Signs of glue ear
After passing his Health Visitor hearing screen and making several visits to the GP we finally reached Audiology for a professional hearing test and he was diagnosed with glue ear. I also noticed as he got older that he frequently said “What?” or "Pardon" when he wasn’t hearing us!
Other signs that a child may have glue ear are a short attention span, speaking excessively loudly, wanting the TV turned up, becoming withdrawn and sometimes ear infections, although not every child will suffer from all of these symptoms.
One of the effects of glue ear that I come across frequently in my work as a speech and language therapist is delayed speech and/or language development. Children may be late acquiring words and phrases, or have difficulty with producing sounds for intelligible speech.
What is glue ear?
About three quarters of young children will suffer from a bout of glue ear at some point, but some children, who have a persistent problem may need treatment with grommets. The Great Ormond Hospital website has more information on treatment. The insertion of grommets is an effective, although short-term treatment, as eventually the grommets will fall out. My son had grommets inserted twice, each lasting about two years. Parents (with advice from the Ear Nose and Throat doctor) need to weigh up the benefits of significantly improved hearing against concerns about submitting their child for a minor operation.
Tips for helping your child communicate
- Get face-to-face
- Use a loud voice
- Turn off background noise
- Keep your language simple so that your child can understand what you're saying
- Break down your sentences into shorter units e.g. Instead of saying
split this up into four phrases giving your child a chance to respond to each one before saying the next one.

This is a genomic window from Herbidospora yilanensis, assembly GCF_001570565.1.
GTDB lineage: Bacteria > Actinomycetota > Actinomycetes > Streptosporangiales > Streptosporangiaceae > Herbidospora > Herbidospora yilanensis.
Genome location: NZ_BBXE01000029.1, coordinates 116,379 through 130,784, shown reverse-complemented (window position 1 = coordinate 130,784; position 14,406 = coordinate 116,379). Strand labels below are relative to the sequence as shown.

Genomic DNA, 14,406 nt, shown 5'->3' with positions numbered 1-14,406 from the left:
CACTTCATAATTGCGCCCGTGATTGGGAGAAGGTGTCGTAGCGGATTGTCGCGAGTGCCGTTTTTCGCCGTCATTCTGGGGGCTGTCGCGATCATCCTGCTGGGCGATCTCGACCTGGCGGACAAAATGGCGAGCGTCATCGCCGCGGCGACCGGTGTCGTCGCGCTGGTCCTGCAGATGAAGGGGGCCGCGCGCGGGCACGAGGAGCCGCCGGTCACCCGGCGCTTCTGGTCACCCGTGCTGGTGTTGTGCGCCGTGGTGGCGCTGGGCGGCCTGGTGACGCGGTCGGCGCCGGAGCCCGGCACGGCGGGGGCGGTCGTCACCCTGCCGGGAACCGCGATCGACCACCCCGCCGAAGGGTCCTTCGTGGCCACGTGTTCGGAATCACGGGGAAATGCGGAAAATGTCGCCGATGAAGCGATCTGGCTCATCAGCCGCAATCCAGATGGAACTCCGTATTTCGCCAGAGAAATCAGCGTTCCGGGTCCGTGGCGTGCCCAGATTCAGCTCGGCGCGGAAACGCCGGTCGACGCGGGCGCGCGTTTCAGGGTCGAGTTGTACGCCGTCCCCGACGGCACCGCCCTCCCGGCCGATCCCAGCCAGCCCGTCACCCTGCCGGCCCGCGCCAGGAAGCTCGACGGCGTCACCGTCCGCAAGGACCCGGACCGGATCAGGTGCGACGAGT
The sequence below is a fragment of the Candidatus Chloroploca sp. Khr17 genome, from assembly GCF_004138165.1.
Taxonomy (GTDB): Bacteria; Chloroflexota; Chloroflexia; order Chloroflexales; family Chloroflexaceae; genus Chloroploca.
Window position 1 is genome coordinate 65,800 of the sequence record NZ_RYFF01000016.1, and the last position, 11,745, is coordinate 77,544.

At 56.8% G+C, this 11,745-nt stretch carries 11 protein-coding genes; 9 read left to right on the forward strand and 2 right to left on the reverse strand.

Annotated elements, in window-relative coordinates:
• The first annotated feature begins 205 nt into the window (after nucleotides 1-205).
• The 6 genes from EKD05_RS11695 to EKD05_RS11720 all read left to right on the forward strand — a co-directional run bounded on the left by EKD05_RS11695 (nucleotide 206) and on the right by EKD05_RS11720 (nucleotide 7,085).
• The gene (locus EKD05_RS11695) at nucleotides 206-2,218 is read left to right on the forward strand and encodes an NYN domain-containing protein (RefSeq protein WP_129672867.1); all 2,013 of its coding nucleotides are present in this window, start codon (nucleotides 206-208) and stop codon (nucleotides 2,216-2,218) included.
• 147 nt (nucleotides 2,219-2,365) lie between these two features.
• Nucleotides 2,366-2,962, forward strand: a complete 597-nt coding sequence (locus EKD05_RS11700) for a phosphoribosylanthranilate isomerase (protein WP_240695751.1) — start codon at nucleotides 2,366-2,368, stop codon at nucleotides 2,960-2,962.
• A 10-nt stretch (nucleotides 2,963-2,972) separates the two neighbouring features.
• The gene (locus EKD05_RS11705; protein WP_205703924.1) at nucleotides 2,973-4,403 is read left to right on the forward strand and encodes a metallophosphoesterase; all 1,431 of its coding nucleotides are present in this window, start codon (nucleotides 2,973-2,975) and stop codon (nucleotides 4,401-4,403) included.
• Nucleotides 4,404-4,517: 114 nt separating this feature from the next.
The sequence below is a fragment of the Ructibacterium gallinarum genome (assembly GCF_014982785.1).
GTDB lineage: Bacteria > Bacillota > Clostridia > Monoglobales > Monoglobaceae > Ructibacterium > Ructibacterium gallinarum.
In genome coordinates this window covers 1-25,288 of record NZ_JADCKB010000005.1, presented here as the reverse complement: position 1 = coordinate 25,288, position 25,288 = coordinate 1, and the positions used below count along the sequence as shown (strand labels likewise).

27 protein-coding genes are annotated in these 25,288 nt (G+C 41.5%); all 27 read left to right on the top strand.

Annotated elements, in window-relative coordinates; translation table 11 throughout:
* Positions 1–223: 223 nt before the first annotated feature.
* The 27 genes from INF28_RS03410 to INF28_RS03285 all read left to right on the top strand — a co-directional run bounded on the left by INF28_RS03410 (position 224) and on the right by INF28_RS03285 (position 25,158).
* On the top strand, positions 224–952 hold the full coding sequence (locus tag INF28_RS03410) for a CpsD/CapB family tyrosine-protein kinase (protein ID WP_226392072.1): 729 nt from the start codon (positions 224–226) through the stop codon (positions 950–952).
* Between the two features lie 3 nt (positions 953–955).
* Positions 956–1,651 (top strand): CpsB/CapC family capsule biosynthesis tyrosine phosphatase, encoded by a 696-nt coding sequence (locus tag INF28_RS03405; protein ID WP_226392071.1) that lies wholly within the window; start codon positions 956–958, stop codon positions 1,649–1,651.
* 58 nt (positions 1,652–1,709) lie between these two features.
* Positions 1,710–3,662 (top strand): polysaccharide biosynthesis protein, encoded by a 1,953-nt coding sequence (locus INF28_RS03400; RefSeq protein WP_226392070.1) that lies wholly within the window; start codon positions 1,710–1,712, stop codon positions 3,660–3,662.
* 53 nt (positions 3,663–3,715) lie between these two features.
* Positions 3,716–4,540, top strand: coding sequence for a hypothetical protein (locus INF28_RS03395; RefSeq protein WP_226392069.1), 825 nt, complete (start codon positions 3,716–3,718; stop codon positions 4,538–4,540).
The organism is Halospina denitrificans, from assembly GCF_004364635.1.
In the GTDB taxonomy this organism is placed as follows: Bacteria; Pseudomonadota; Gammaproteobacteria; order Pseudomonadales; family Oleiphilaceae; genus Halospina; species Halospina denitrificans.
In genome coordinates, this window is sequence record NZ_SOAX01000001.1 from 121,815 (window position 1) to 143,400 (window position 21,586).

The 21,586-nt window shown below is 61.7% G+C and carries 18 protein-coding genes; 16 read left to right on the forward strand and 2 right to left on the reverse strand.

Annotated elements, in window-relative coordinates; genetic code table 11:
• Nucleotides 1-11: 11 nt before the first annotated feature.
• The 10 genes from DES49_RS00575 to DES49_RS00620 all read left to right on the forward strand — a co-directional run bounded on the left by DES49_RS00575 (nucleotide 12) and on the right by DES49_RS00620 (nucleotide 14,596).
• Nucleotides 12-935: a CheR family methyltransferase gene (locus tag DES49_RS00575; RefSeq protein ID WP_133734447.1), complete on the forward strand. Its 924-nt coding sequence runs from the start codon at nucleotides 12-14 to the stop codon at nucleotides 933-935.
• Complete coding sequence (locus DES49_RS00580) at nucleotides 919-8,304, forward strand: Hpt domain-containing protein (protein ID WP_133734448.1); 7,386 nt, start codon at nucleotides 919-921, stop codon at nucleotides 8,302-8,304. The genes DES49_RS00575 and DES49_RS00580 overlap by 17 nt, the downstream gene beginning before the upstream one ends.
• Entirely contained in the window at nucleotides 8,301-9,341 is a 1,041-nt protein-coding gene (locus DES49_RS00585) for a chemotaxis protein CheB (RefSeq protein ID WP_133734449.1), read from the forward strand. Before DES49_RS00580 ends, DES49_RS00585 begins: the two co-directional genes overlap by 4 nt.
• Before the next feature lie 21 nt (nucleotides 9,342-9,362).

“Go upstairs” ...Pause while your child goes upstairs... “Get your coat” ...Pause....“Find your hat” ...“Wait by the door”
- Use pictures and objects to help your child understand
- Use natural gesture or Makaton signs to illustrate your language
- Check that your child has understood what you have said
- Give you child extra time to listen and to process what you are saying.
- Pause and give your child lots of opportunities to tell you things in their own way.
At school or nursery
- Ensure that your child’s teacher knows he or she has a hearing difficulty
- Your child may need language made specific so that they can hear and understand it.
- Your child may need instructions for the whole class repeated for them individually.
- Make sure the child is sitting at the front of the class so that everything can be easily heard.
The above recommendations need to be carried out sensitively so that the child doesn't feel singled out from the other children. The Hearing Research UK website has helpful information for teachers.
ICAN and the Hearing Research UK website also provide useful communication tips.